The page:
WHEN Will Chaffey had to wait until August last year to harvest his summer sorghum crop, he promised his wife, Lil, he would never plant as late as he did in 2021, ever again.
Living up to his promise, the Somerton grower planted his crop of Pacific Seeds MR-Bazley sorghum on October 20 instead of early January like last year and the move is shaping up to be a masterstroke.
"We had sorghum in this same paddock last summer and to be honest, it ended up being a bit of a headache for us because we planted it on January 1, which, coupled with having such a wet year, meant we had to wait until mid-August to get it off," Mr Chaffey said.
"Along with the mouse plague, feral pigs and even birds having a go at it, it was difficult to see it go from maybe a six tonne per hectare crop down to maybe four-and-a-half or five.
"I told my wife Lil that if I didn't have it planted by early October (this year) I wouldn't bother and while I may have missed that deadline, I think how well it's going should hopefully make it worth it."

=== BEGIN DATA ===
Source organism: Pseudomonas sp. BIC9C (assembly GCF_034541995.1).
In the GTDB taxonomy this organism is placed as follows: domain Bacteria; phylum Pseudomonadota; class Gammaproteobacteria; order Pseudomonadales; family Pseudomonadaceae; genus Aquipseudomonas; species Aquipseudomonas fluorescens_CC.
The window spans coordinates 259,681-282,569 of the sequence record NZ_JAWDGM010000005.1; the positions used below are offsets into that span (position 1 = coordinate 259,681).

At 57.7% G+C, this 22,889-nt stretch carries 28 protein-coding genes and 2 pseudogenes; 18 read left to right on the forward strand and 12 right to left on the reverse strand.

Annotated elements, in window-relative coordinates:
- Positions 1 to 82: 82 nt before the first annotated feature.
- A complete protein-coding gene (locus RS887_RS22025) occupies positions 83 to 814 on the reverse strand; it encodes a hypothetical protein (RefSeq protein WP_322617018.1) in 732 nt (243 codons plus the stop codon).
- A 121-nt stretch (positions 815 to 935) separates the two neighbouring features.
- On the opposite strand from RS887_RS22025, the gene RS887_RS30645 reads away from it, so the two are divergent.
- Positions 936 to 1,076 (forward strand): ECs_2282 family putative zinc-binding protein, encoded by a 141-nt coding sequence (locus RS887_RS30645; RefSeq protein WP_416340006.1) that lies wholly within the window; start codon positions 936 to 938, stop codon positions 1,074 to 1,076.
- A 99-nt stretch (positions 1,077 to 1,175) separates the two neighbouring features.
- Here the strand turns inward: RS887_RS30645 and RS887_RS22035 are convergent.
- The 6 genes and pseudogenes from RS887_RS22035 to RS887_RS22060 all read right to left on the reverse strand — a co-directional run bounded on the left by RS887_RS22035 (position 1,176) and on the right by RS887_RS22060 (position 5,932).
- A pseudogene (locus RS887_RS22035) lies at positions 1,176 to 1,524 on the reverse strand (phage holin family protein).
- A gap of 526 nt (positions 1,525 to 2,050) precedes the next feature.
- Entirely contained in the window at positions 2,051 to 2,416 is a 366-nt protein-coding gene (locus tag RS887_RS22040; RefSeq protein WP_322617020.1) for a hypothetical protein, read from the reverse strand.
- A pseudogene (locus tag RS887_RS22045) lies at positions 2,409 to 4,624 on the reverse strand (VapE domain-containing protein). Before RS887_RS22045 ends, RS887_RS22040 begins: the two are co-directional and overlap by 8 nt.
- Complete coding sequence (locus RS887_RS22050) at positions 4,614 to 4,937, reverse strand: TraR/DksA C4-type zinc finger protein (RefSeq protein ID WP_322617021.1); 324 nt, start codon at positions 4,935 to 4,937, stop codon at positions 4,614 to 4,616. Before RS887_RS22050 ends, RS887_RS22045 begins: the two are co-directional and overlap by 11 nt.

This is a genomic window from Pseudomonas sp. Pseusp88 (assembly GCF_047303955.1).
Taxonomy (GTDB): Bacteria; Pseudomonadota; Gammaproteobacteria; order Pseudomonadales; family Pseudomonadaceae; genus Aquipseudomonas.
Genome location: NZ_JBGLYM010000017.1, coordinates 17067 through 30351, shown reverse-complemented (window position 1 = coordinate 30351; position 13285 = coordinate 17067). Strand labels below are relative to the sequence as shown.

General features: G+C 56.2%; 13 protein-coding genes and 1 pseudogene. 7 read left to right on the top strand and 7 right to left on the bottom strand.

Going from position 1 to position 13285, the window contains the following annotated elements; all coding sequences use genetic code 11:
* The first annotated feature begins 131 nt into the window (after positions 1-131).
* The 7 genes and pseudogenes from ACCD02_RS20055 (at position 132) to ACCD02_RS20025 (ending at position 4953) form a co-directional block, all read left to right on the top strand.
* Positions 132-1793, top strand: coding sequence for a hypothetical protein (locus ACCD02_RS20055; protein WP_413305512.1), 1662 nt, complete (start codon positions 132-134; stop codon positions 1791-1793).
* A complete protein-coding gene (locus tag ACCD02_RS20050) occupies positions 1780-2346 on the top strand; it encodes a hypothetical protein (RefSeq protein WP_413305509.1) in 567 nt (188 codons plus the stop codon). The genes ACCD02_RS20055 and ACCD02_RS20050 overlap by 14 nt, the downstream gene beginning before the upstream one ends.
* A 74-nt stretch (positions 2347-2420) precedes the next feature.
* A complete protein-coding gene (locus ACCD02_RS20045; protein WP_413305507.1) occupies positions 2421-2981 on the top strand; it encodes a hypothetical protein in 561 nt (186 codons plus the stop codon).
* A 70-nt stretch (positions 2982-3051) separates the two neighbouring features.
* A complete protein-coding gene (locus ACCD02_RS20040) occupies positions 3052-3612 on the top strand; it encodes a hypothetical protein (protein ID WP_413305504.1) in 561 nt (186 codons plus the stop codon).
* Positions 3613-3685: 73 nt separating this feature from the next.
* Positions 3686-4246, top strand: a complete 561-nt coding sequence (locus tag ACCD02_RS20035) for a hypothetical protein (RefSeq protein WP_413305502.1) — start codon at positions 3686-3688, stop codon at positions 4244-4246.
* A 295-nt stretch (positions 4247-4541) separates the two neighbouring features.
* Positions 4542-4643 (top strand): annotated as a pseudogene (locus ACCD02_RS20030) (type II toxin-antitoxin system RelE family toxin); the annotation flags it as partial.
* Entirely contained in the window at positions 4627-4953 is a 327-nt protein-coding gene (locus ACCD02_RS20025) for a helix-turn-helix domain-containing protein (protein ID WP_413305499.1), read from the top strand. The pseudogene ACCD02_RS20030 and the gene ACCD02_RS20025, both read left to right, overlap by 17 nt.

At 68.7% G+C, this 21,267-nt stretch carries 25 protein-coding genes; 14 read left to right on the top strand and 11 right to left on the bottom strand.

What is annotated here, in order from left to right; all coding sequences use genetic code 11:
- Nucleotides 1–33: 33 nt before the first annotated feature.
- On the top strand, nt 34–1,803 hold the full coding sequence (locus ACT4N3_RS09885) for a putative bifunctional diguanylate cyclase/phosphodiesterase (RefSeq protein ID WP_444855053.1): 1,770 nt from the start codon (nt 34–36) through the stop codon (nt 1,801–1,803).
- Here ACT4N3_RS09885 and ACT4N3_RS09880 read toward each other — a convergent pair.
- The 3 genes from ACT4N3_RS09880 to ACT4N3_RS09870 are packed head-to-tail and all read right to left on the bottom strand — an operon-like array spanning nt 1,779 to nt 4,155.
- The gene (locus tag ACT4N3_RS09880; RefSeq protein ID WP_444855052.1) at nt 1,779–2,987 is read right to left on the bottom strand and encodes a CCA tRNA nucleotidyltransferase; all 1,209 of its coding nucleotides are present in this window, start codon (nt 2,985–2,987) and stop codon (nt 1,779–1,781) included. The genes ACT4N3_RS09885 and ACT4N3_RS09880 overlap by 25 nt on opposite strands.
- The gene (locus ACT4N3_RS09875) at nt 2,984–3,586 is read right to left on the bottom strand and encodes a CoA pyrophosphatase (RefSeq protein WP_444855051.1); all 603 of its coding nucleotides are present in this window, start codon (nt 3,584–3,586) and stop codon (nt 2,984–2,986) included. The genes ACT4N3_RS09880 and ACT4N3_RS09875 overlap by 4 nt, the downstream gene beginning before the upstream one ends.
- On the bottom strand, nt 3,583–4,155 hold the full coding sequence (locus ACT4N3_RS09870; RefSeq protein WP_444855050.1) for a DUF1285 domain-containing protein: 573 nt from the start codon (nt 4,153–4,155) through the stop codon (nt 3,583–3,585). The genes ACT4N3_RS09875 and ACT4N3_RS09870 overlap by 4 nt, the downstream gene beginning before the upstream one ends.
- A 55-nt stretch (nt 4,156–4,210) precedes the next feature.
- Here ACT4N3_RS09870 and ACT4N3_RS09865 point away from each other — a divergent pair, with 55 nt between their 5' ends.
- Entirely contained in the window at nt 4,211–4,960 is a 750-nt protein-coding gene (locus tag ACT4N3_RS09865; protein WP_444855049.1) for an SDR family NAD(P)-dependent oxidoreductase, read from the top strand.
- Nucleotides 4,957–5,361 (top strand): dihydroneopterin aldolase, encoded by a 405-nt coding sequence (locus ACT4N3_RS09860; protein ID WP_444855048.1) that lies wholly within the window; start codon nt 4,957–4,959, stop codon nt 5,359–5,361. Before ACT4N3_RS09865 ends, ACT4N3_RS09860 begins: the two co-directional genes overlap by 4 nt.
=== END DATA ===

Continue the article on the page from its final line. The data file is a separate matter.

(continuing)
Despite already having received 320 millimeters of rain since planting, Mr Chaffey said he was confident the crop would still be ready for harvest in four to six weeks.
"The amount of rain the crop's had meant the ball was very much in our court and if something was going to go wrong it would be our fault, not the plant's," he said.
"Since we've sown it, there hasn't really been any signs of moisture stress at all, which has been nice.
"To be honest, we have almost forgotten about it a few times with the winter harvest dragging on for three or four months, so it hasn't been at the forefront of our mind all the time."
As well offering up a lesson in when to plant his summer crops, Mr Chaffey said 2021 had highlighted the benefits of his family's mixed-enterprise operation, which also includes winter cropping, sheep and cattle.
"Even though our winter crops were downgraded due to the spring rain it was kind of nice to see that it was doing something positive and helping the sorghum boom," he said.
"The other thing it has taught me is that planting it earlier is probably the better way to go, because we saw last year it can be a bit of a headache if you opt to plant it later."
Mr Chaffey's agronomist, Alice Bowler, AMPS, Tamworth, said crops across the North West were shaping up well.
"There was a fair bit of early-sown crops that have got away fairly well and rain is falling as those crops are flowering, which should hopefully secure some pretty decent yields," she said.
"I don't like to predict too much, but I think there will probably be a lot of 7t/ha crops around and some that may go bigger."
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